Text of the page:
The PLA’s profile in Tibet is increasing in strength and sophistication
RECENT STATEMENTS coming from New Delhi on China have once again upped the ante of the prevalent cold war between India and China, despite improving bilateral economic relations and the many confidence building measures instituted along the Line of Actual Control. When the Indian media highlighted increasing incursions by the Chinese—both in the western sector (Ladakh) and the eastern sector (Sikkim and Arunachal Pradesh)—true to form, the Chinese foreign ministry spokesperson rejected these claims and called upon Indian officials and media to temper their language and work toward cooperative relations. At the same time, reports in the Global Times, a newspaper controlled by the ruling Communist party, highlighted increased Indian incursions along the Line of Actual Control.
These developments were followed by a statement attributed to General (retd) JJ Singh, governor of Arunachal Pradesh and a somewhat outspoken critic of China’s growing presence on India’s borders in the state. He claimed that India will deploy “two army divisions comprising 25,000 to 30,000 soldiers each”, along with 155 mm guns, helicopters and unmanned aircraft on the Sino-Indian border “within next few years”, to improve India’s defensive posture in its eastern sector.
Close on the heels came the news of Indian Air Force upgrading its profile on India’s eastern borders with deployment of Su-30 aircraft at Tezpur in Assam, close to the borders This development follows earlier operationalisation of Daulet Beg Oldi airfield in Ladakh, which is on the border with Aksai Chin in the proximity of Karakoram Highway.
Adding to the unfolding drama were the prime minister’s remarks in Parliament, wherein he indicated India’s desire for a close co-operative relationship with China but without compromising Indian position on the vexed boundary dispute issue.
The die was cast, and a Chinese verbal offensive was to be expected. Interestingly, Chinese officials in the past have been muted in their political statements or rebuttals to the statements emanating from Indian national or regional political leaders. Reactions, if at all, are covered in think-tank articles or websites closely associated with the People’s Liberation Army.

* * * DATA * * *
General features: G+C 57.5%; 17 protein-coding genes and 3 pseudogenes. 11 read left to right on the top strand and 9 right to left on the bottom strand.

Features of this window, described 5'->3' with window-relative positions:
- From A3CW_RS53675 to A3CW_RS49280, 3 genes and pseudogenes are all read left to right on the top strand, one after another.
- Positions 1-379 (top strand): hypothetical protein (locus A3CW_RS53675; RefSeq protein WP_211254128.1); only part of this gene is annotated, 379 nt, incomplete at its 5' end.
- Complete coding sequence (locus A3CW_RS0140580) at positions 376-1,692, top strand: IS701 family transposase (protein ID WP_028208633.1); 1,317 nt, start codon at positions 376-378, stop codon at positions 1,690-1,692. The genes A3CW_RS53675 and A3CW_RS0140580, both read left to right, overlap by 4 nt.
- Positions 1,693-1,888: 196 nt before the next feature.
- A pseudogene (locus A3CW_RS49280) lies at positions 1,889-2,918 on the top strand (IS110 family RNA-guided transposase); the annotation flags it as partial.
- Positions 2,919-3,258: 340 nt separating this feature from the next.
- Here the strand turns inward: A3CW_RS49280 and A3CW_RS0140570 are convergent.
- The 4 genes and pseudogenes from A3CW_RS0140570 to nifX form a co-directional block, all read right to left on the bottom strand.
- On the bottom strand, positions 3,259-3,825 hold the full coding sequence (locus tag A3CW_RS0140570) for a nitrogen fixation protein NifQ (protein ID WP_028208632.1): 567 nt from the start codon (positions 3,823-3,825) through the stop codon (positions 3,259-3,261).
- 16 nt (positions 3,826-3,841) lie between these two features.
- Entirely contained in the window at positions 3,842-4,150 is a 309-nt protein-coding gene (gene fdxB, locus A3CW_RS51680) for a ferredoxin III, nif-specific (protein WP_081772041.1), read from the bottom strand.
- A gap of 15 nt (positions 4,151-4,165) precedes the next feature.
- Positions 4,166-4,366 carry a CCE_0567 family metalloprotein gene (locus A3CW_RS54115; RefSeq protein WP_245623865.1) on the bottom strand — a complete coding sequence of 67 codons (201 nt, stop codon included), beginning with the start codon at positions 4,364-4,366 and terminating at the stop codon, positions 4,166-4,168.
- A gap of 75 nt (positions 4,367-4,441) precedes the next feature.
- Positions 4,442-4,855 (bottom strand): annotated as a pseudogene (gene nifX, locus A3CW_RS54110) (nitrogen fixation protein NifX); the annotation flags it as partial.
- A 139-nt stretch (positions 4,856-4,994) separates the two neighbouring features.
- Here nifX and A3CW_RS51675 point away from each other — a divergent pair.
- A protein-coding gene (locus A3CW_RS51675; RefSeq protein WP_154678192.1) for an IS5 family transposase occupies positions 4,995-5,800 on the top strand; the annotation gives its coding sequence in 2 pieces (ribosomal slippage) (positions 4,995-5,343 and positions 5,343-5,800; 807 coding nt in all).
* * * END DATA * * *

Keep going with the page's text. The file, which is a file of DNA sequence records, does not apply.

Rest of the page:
What has apparently surprised the Indian establishment is the extent to which China raised the ante through a chain of anti-India editorials in the semi-official newspaper like the Global Times, which is widely distributed among China’s research and policy communities, and also followed closely by the international community. On June 11, the newspaper published an editorial criticising Indian behaviour and warned New Delhi of the consequences of challenging China on the border. Upping the ante, the newspaper presented an online poll conducted by its Chinese language online publication, which mentioned that 74 percent of those polled believed that China should not maintain friendly relations with India and 65 percent believed that India’s provocative moves of enhanced troops deployment were both harmful to India and bilateral relations. The newspaper quoted Dai Xun, an expert in military affairs, who described India’s actions as “plundering a burning house”, destroying the mutual trust between neighbouring countries—while the international community was focused on the widely reported nuclear test in North Korea.
The Chinese reaction appears to be a part of a well orchestrated strategy. The rationale and logic of Chinese bellicosity appears to be what they see as a critical shift in Indian defence posture, one that calls on India to expand its military horizons beyond Pakistan and pay more attention to a dangerous Chinese encirclement of the Indian subcontinent, by creating a strong “dissuasive defensive posture”. The political construct of this is seen in the growing India-US relationship, a stable polity and an improving economy, which has enhanced India’s global standing.